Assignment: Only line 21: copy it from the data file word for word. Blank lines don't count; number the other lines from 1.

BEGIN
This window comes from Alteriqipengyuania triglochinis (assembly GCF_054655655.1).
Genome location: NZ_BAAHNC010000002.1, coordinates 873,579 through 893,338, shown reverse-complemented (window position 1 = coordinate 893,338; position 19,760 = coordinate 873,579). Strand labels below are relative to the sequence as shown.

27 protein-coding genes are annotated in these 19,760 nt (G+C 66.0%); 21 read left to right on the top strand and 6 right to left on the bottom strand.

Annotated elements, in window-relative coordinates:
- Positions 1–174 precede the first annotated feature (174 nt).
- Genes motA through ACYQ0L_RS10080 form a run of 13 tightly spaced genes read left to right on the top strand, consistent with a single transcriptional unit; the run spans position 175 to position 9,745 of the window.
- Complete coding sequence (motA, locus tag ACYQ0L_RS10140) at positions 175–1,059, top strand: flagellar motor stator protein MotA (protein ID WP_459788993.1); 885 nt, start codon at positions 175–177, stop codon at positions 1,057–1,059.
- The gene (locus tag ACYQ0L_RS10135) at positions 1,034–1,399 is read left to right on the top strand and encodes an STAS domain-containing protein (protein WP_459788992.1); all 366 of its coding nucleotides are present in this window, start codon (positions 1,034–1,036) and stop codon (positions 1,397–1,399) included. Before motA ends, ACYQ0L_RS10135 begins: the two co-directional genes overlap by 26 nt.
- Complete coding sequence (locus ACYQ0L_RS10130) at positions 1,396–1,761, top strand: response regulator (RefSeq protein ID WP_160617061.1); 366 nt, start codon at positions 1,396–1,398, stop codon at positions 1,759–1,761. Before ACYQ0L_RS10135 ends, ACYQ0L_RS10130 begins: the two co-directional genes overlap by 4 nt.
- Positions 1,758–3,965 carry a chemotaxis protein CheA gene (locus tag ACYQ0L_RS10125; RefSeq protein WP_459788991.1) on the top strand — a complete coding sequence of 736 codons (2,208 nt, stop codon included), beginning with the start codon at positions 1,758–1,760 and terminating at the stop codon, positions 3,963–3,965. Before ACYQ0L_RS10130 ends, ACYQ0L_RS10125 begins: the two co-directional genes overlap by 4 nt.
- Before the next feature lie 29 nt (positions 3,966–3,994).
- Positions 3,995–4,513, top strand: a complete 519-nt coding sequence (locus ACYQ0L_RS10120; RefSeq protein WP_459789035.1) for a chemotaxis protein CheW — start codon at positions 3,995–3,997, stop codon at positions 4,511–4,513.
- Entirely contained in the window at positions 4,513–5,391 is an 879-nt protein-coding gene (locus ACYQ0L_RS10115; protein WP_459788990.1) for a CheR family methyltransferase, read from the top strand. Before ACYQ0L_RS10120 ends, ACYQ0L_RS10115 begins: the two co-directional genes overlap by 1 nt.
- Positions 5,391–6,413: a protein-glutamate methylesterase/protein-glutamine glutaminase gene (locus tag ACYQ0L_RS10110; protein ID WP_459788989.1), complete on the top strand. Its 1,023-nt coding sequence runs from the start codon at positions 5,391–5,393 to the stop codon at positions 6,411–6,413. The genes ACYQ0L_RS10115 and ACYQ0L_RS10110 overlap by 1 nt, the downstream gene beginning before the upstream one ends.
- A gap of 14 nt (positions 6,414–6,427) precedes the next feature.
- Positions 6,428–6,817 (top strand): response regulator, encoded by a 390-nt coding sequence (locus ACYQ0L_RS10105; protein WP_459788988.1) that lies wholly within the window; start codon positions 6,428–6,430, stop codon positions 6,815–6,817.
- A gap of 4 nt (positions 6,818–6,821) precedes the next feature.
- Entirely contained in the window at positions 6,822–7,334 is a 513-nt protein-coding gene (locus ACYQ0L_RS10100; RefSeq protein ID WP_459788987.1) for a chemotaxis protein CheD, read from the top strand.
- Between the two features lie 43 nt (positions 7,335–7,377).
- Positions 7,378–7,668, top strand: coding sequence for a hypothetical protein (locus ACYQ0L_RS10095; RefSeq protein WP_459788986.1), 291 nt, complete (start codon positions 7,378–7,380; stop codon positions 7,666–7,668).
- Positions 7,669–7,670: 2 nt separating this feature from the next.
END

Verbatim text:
- Positions 7,669–7,670: 2 nt separating this feature from the next.